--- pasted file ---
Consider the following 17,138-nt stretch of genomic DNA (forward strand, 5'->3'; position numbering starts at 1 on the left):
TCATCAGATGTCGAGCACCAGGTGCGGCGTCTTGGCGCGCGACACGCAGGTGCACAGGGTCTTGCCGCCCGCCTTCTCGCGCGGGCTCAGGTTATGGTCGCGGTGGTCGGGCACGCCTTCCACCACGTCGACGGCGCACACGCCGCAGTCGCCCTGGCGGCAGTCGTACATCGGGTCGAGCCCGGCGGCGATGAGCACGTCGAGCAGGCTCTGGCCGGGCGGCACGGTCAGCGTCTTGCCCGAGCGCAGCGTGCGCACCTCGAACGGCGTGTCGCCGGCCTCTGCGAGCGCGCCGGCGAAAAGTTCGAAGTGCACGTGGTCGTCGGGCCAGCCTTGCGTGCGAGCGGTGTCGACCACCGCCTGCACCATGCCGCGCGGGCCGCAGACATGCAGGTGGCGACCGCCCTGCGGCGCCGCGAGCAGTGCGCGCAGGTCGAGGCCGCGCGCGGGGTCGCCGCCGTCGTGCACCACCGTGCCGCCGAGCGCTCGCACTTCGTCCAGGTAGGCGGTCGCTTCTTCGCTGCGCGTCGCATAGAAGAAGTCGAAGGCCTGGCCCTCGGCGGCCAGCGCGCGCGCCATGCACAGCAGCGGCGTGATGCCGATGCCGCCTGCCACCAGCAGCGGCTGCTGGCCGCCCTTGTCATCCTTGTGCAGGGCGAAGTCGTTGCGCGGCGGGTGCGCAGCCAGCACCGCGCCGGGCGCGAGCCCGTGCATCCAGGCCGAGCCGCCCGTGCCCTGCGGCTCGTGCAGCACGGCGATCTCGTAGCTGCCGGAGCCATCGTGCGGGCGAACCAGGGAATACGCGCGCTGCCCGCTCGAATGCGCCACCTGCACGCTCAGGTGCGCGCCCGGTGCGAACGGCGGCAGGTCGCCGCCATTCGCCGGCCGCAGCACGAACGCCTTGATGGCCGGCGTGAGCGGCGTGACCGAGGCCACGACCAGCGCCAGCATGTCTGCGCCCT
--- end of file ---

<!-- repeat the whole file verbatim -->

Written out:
Consider the following 17,138-nt stretch of genomic DNA (forward strand, 5'->3'; position numbering starts at 1 on the left):
TCATCAGATGTCGAGCACCAGGTGCGGCGTCTTGGCGCGCGACACGCAGGTGCACAGGGTCTTGCCGCCCGCCTTCTCGCGCGGGCTCAGGTTATGGTCGCGGTGGTCGGGCACGCCTTCCACCACGTCGACGGCGCACACGCCGCAGTCGCCCTGGCGGCAGTCGTACATCGGGTCGAGCCCGGCGGCGATGAGCACGTCGAGCAGGCTCTGGCCGGGCGGCACGGTCAGCGTCTTGCCCGAGCGCAGCGTGCGCACCTCGAACGGCGTGTCGCCGGCCTCTGCGAGCGCGCCGGCGAAAAGTTCGAAGTGCACGTGGTCGTCGGGCCAGCCTTGCGTGCGAGCGGTGTCGACCACCGCCTGCACCATGCCGCGCGGGCCGCAGACATGCAGGTGGCGACCGCCCTGCGGCGCCGCGAGCAGTGCGCGCAGGTCGAGGCCGCGCGCGGGGTCGCCGCCGTCGTGCACCACCGTGCCGCCGAGCGCTCGCACTTCGTCCAGGTAGGCGGTCGCTTCTTCGCTGCGCGTCGCATAGAAGAAGTCGAAGGCCTGGCCCTCGGCGGCCAGCGCGCGCGCCATGCACAGCAGCGGCGTGATGCCGATGCCGCCTGCCACCAGCAGCGGCTGCTGGCCGCCCTTGTCATCCTTGTGCAGGGCGAAGTCGTTGCGCGGCGGGTGCGCAGCCAGCACCGCGCCGGGCGCGAGCCCGTGCATCCAGGCCGAGCCGCCCGTGCCCTGCGGCTCGTGCAGCACGGCGATCTCGTAGCTGCCGGAGCCATCGTGCGGGCGAACCAGGGAATACGCGCGCTGCCCGCTCGAATGCGCCACCTGCACGCTCAGGTGCGCGCCCGGTGCGAACGGCGGCAGGTCGCCGCCATTCGCCGGCCGCAGCACGAACGCCTTGATGGCCGGCGTGAGCGGCGTGACCGAGGCCACGACCAGCGCCAGCATGTCTGCGCCCT